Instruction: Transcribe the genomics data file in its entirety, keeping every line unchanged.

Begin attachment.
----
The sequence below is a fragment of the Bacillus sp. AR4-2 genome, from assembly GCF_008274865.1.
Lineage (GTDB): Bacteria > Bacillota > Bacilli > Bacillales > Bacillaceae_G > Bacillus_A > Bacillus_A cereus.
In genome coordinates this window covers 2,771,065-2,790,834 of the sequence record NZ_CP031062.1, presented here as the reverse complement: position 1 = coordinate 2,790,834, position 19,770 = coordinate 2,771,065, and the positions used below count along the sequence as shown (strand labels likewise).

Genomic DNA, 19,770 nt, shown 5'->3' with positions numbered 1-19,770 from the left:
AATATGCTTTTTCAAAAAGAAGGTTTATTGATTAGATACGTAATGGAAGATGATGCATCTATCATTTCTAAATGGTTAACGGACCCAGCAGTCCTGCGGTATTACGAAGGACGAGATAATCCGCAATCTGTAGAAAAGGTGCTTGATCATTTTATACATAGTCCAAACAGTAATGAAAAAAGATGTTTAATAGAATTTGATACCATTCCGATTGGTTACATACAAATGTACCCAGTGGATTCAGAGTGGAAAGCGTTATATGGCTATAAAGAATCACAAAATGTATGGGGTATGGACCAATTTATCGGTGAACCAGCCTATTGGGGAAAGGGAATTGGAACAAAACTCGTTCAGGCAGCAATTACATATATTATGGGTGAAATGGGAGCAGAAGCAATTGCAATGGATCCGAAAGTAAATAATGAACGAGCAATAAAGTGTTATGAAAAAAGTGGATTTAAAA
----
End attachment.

The sequence below is a fragment of the Bacillus sp. AR4-2 genome, from assembly GCF_008274865.1.
Lineage (GTDB): Bacteria > Bacillota > Bacilli > Bacillales > Bacillaceae_G > Bacillus_A > Bacillus_A cereus.
In genome coordinates this window covers 2,771,065-2,790,834 of the sequence record NZ_CP031062.1, presented here as the reverse complement: position 1 = coordinate 2,790,834, position 19,770 = coordinate 2,771,065, and the positions used below count along the sequence as shown (strand labels likewise).

Genomic DNA, 19,770 nt, shown 5'->3' with positions numbered 1-19,770 from the left:
AATATGCTTTTTCAAAAAGAAGGTTTATTGATTAGATACGTAATGGAAGATGATGCATCTATCATTTCTAAATGGTTAACGGACCCAGCAGTCCTGCGGTATTACGAAGGACGAGATAATCCGCAATCTGTAGAAAAGGTGCTTGATCATTTTATACATAGTCCAAACAGTAATGAAAAAAGATGTTTAATAGAATTTGATACCATTCCGATTGGTTACATACAAATGTACCCAGTGGATTCAGAGTGGAAAGCGTTATATGGCTATAAAGAATCACAAAATGTATGGGGTATGGACCAATTTATCGGTGAACCAGCCTATTGGGGAAAGGGAATTGGAACAAAACTCGTTCAGGCAGCAATTACATATATTATGGGTGAAATGGGAGCAGAAGCAATTGCAATGGATCCGAAAGTAAATAATGAACGAGCAATAAAGTGTTATGAAAAAAGTGGATTTAAAA